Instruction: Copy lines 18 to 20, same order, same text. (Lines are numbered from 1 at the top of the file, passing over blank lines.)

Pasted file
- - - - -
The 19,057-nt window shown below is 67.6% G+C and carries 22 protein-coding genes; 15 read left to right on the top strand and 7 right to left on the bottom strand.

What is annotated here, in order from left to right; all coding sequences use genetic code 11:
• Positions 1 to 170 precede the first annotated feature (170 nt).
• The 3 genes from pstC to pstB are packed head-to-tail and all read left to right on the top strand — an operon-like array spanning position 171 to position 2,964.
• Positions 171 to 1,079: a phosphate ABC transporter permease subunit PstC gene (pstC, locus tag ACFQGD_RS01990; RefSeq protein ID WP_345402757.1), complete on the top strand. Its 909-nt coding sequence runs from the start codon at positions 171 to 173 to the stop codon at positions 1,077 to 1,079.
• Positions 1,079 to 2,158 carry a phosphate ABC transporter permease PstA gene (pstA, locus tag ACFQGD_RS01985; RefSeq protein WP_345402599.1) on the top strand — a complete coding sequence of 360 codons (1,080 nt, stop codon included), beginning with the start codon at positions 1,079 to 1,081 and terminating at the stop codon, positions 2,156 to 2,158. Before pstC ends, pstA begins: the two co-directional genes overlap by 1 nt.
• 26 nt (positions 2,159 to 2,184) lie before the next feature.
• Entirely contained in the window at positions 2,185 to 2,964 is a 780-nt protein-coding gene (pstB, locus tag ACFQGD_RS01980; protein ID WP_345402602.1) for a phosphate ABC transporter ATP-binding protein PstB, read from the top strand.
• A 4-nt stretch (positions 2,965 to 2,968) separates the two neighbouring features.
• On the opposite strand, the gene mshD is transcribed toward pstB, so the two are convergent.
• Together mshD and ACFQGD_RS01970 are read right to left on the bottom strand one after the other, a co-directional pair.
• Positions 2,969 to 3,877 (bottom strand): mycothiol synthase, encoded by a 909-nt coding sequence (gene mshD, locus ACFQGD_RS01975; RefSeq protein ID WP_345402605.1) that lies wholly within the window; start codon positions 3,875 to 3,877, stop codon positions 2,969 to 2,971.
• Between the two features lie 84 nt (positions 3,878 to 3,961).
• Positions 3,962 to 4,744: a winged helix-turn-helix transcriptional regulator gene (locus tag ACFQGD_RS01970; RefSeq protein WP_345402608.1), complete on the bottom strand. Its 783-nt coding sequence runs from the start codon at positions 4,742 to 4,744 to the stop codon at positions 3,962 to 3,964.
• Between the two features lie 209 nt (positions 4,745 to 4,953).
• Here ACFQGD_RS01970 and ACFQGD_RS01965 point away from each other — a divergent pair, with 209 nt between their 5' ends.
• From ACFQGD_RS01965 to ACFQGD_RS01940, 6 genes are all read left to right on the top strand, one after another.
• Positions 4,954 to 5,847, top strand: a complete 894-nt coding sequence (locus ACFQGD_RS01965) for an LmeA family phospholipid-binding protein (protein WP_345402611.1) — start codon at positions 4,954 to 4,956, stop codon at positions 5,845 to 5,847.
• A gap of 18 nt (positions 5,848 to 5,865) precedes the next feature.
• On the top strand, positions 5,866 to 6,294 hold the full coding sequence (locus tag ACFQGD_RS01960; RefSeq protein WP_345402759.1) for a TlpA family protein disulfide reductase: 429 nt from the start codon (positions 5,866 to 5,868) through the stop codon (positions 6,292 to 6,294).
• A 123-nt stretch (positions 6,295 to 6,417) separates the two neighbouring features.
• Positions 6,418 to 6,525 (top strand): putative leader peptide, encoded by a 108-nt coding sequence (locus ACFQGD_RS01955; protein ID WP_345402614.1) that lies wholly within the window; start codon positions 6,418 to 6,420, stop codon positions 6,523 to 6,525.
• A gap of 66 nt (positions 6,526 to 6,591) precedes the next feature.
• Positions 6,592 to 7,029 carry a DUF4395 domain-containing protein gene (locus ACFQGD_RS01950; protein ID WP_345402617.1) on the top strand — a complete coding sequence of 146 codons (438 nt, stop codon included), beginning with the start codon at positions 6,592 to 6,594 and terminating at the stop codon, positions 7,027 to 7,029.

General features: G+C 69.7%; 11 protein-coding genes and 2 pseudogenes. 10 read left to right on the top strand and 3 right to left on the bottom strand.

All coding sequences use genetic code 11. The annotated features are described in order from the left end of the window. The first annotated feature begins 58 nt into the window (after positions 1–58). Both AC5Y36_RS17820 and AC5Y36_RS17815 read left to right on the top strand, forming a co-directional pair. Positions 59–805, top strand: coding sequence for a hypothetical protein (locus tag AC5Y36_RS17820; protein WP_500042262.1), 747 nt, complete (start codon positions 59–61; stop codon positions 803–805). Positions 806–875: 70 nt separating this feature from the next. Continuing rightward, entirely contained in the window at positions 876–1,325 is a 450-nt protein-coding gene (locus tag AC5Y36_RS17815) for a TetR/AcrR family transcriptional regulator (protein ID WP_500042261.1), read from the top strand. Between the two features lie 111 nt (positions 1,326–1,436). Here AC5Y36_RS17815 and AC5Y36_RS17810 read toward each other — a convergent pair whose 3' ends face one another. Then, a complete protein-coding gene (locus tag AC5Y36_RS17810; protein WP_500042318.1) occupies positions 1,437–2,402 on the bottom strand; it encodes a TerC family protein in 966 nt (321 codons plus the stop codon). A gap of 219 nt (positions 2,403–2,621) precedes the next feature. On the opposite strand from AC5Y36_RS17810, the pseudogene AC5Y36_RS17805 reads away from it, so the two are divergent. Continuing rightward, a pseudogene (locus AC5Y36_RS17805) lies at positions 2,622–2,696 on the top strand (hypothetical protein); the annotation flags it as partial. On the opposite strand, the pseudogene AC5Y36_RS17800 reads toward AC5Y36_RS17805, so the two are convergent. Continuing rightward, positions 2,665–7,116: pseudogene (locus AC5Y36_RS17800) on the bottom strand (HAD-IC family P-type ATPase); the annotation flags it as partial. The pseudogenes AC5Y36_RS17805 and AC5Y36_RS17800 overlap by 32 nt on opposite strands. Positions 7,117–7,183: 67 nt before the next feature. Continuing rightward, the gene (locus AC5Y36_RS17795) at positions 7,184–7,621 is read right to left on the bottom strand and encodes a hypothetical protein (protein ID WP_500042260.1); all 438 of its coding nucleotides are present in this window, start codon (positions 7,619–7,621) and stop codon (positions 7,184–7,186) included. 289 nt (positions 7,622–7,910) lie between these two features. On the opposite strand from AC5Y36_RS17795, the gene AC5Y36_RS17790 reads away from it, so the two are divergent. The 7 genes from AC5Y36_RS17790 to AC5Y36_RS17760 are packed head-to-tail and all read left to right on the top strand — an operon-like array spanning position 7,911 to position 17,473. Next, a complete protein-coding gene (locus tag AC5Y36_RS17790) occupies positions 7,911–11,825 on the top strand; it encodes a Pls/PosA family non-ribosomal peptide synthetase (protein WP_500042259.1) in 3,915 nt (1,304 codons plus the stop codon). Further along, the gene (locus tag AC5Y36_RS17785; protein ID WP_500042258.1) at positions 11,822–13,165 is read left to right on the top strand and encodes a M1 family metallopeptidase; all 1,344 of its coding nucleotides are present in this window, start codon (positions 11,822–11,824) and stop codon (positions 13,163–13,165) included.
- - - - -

• Positions 4,954 to 5,847, top strand: a complete 894-nt coding sequence (locus ACFQGD_RS01965) for an LmeA family phospholipid-binding protein (protein WP_345402611.1) — start codon at positions 4,954 to 4,956, stop codon at positions 5,845 to 5,847.
• A gap of 18 nt (positions 5,848 to 5,865) precedes the next feature.
• On the top strand, positions 5,866 to 6,294 hold the full coding sequence (locus tag ACFQGD_RS01960; RefSeq protein WP_345402759.1) for a TlpA family protein disulfide reductase: 429 nt from the start codon (positions 5,866 to 5,868) through the stop codon (positions 6,292 to 6,294).